Death penalty-what do the tweets say?

On: October 16, 2012
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About Despoina Mountanea
Born in Athens, Greece but with origins from Prosilio, a small village at South Peloponnese. Obtained a degree on Educational Science on February 2012 from the National and Kapodistrian University of Athens. Having been working as a private teacher for the last 2 years and as a promoter part-timely while learning latin dances and playing volleyball. The realization that new generation of teachers has evolved from being consumers of digital environments to analysts and designers of such environments, and the impact that new media have on people and relations led me to this specific master New Media and Digital Culture. And though I have difficulties in finding a house I am still very excited to be here for this purpose.

   

 

As a rational creature, man has invented many ways to exterminate his fellowmen;  gallows, stoning, crucifixion, electric chair, burning at the stake, guillotine, firing squad, gas chamber, injection with poison are only some of them. Throughout the course of chronicles, history has proven that there is always a reason for humans to eradicate the violator of the law, the enemy and the infidel. Hence, death penalty is still being used in the year 2012, justifying once more the most primitive instincts of humanity.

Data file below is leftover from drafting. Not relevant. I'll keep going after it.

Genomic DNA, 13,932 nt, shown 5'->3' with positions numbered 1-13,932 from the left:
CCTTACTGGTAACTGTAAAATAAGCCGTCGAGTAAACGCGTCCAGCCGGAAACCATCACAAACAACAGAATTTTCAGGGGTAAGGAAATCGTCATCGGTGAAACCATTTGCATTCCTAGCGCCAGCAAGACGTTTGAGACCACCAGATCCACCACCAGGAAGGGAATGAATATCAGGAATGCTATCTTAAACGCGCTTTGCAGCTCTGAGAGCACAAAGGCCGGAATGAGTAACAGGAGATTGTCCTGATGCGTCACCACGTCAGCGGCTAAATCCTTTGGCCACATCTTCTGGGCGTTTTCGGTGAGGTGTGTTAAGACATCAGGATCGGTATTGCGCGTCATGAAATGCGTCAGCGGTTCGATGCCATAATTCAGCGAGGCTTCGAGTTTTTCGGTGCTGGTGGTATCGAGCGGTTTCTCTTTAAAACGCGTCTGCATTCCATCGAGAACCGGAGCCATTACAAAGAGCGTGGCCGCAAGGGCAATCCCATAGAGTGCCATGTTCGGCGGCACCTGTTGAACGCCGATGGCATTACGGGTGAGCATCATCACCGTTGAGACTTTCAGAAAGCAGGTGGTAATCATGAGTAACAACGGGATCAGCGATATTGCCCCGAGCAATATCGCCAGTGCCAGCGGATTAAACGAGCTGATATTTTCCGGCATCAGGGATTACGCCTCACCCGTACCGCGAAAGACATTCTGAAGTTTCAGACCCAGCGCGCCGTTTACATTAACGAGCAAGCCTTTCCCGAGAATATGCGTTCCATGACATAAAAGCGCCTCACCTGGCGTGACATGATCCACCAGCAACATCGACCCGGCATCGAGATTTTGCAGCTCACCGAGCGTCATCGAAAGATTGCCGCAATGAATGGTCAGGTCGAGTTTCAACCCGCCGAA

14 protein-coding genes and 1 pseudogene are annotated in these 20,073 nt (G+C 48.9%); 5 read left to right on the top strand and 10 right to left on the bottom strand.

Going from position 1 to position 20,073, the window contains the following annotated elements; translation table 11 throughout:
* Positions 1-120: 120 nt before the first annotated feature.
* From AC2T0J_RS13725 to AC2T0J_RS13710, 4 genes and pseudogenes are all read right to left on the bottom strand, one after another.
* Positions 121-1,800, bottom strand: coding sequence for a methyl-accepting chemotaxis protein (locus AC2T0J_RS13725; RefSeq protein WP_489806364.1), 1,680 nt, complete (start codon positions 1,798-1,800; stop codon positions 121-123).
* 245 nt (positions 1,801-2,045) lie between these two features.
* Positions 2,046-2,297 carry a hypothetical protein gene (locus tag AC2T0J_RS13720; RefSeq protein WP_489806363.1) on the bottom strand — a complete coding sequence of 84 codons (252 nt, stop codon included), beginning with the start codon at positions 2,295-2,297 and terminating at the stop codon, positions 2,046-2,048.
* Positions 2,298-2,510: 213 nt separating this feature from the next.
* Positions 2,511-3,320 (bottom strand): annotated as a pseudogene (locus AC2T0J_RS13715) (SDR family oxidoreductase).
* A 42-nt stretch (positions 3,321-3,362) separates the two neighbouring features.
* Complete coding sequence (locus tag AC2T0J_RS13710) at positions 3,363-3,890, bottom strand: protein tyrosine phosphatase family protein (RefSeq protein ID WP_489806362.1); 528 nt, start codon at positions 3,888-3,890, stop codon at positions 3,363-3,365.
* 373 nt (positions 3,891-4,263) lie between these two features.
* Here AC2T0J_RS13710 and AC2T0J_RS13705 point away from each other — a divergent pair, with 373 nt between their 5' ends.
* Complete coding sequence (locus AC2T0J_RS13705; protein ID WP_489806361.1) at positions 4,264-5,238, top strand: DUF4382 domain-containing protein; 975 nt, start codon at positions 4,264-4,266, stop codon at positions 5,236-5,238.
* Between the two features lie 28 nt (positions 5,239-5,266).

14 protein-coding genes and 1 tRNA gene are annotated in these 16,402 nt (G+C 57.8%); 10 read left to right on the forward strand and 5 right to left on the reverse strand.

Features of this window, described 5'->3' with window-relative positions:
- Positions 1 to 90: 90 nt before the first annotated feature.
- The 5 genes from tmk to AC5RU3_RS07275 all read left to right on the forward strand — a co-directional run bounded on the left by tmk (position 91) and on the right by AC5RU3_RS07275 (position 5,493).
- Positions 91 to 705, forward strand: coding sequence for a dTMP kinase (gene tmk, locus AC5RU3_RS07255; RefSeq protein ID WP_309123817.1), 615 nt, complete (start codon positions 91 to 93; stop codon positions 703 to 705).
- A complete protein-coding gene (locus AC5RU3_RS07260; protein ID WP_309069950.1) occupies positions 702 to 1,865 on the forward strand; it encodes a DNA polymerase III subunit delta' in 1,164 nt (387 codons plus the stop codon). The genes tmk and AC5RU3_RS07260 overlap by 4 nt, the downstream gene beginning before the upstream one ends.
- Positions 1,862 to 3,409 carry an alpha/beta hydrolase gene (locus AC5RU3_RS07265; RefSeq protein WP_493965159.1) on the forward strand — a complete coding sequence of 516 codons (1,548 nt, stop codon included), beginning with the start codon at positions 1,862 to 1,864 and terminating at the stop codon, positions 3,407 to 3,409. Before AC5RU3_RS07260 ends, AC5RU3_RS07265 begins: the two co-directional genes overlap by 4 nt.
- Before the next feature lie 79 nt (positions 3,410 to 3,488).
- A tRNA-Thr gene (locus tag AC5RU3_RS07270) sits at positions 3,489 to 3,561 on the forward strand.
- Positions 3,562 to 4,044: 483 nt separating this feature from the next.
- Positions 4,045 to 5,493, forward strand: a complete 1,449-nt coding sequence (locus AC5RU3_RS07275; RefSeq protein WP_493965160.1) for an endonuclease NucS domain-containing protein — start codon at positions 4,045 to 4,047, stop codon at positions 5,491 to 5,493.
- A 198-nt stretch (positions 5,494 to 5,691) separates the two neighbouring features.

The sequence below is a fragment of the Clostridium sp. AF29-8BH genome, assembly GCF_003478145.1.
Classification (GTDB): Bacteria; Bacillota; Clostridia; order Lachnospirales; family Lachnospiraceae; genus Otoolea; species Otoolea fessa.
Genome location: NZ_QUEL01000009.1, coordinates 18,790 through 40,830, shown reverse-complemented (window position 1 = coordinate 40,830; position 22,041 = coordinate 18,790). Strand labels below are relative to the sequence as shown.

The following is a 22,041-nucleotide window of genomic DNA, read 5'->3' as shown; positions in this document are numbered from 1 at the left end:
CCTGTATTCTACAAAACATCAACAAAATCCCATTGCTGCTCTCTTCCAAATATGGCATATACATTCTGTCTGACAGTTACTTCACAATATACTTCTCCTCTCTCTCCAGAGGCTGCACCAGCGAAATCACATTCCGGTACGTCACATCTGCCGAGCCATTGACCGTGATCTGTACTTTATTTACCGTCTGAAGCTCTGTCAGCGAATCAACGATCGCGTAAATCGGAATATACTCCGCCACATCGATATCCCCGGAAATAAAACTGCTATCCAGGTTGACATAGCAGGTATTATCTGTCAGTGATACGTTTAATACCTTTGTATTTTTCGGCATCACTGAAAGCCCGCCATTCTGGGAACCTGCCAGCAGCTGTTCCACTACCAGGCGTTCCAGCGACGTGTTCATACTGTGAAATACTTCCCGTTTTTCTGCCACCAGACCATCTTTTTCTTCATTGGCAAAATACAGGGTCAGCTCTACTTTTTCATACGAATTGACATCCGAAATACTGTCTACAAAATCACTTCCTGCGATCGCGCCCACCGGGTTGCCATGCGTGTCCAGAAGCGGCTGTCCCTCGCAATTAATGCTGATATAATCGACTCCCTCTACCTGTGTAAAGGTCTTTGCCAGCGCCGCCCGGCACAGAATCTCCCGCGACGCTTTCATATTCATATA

The 10th of October 2012 was the World Day Against the Death Penalty, which was celebrated for the first time in 2003 and launched by the World Coalition Against the Death Penalty. Despite the fact that there have been significant steps to eliminate this phenomenon, there are still countries that maintain this way of punishment. According to the International Amnesty, 18.750 people are now on a death row while 680 were executed worldwide in 2011, without China being included in these numbers. Though in Middle East, death penalty could be partially justified by society’s conservative mentality, there seems to be no excuse for USA, which is the only country in G8 carrying out capital punishment! The same is for Belarus, which is the only country in Europe still practicing this punitive method.

These facts raise many questions indeed. Why are there still countries supporting death penalty? Are there any cases that rationalize this attitude? Who can blame those who find this measure, an appropriate way of punishing the child molesters?  In the same time, what can USA learn from the Norway’s A. Breivik trial and the silent attitude of the victims’ families? Who can bring back the lives of those executed and proven to be innocent after their death? Finally, what’s the public opinion? Do people agree or not?